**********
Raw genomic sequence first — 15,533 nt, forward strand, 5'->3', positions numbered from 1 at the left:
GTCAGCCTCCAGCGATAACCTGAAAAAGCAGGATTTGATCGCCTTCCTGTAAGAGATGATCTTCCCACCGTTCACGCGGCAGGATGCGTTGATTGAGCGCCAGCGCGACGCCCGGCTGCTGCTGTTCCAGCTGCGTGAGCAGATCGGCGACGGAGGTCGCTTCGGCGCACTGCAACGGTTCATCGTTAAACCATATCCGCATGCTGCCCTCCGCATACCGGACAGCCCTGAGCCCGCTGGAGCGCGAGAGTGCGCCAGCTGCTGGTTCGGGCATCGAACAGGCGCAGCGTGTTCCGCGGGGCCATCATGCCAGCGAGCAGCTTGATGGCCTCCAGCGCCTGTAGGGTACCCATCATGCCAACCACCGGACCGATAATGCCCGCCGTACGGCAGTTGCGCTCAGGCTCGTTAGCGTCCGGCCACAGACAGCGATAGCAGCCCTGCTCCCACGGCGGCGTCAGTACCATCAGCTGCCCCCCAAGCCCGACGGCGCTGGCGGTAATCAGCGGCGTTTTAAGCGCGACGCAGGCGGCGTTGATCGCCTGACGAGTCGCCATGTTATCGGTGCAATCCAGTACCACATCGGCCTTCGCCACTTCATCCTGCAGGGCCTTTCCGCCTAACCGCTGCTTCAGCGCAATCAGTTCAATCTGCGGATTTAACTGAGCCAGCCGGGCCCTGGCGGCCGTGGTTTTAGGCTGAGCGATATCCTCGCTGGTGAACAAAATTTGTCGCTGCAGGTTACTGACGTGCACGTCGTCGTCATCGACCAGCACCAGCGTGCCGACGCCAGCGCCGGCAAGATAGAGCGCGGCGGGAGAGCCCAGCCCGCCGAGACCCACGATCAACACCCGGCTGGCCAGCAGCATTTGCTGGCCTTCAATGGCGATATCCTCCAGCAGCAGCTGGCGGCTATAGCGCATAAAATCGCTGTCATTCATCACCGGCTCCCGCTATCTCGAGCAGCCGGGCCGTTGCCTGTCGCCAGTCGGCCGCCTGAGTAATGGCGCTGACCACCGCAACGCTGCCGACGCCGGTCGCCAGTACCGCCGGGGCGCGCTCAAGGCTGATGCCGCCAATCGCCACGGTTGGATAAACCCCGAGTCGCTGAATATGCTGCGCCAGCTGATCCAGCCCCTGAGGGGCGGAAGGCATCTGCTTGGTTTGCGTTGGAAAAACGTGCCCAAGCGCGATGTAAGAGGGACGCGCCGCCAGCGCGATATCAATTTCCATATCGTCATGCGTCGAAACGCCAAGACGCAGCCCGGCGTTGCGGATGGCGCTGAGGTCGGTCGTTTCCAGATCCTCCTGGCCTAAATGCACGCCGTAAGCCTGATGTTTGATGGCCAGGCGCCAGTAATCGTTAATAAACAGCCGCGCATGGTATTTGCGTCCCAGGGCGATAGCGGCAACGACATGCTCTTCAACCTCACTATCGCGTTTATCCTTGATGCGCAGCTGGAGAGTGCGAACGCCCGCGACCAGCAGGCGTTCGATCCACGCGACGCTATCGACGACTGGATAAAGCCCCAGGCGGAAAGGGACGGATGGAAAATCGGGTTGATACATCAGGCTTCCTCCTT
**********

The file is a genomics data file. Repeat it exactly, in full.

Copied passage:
Raw genomic sequence first — 15,533 nt, forward strand, 5'->3', positions numbered from 1 at the left:
GTCAGCCTCCAGCGATAACCTGAAAAAGCAGGATTTGATCGCCTTCCTGTAAGAGATGATCTTCCCACCGTTCACGCGGCAGGATGCGTTGATTGAGCGCCAGCGCGACGCCCGGCTGCTGCTGTTCCAGCTGCGTGAGCAGATCGGCGACGGAGGTCGCTTCGGCGCACTGCAACGGTTCATCGTTAAACCATATCCGCATGCTGCCCTCCGCATACCGGACAGCCCTGAGCCCGCTGGAGCGCGAGAGTGCGCCAGCTGCTGGTTCGGGCATCGAACAGGCGCAGCGTGTTCCGCGGGGCCATCATGCCAGCGAGCAGCTTGATGGCCTCCAGCGCCTGTAGGGTACCCATCATGCCAACCACCGGACCGATAATGCCCGCCGTACGGCAGTTGCGCTCAGGCTCGTTAGCGTCCGGCCACAGACAGCGATAGCAGCCCTGCTCCCACGGCGGCGTCAGTACCATCAGCTGCCCCCCAAGCCCGACGGCGCTGGCGGTAATCAGCGGCGTTTTAAGCGCGACGCAGGCGGCGTTGATCGCCTGACGAGTCGCCATGTTATCGGTGCAATCCAGTACCACATCGGCCTTCGCCACTTCATCCTGCAGGGCCTTTCCGCCTAACCGCTGCTTCAGCGCAATCAGTTCAATCTGCGGATTTAACTGAGCCAGCCGGGCCCTGGCGGCCGTGGTTTTAGGCTGAGCGATATCCTCGCTGGTGAACAAAATTTGTCGCTGCAGGTTACTGACGTGCACGTCGTCGTCATCGACCAGCACCAGCGTGCCGACGCCAGCGCCGGCAAGATAGAGCGCGGCGGGAGAGCCCAGCCCGCCGAGACCCACGATCAACACCCGGCTGGCCAGCAGCATTTGCTGGCCTTCAATGGCGATATCCTCCAGCAGCAGCTGGCGGCTATAGCGCATAAAATCGCTGTCATTCATCACCGGCTCCCGCTATCTCGAGCAGCCGGGCCGTTGCCTGTCGCCAGTCGGCCGCCTGAGTAATGGCGCTGACCACCGCAACGCTGCCGACGCCGGTCGCCAGTACCGCCGGGGCGCGCTCAAGGCTGATGCCGCCAATCGCCACGGTTGGATAAACCCCGAGTCGCTGAATATGCTGCGCCAGCTGATCCAGCCCCTGAGGGGCGGAAGGCATCTGCTTGGTTTGCGTTGGAAAAACGTGCCCAAGCGCGATGTAAGAGGGACGCGCCGCCAGCGCGATATCAATTTCCATATCGTCATGCGTCGAAACGCCAAGACGCAGCCCGGCGTTGCGGATGGCGCTGAGGTCGGTCGTTTCCAGATCCTCCTGGCCTAAATGCACGCCGTAAGCCTGATGTTTGATGGCCAGGCGCCAGTAATCGTTAATAAACAGCCGCGCATGGTATTTGCGTCCCAGGGCGATAGCGGCAACGACATGCTCTTCAACCTCACTATCGCGTTTATCCTTGATGCGCAGCTGGAGAGTGCGAACGCCCGCGACCAGCAGGCGTTCGATCCACGCGACGCTATCGACGACTGGATAAAGCCCCAGGCGGAAAGGGACGGATGGAAAATCGGGTTGATACATCAGGCTTCCTCCTT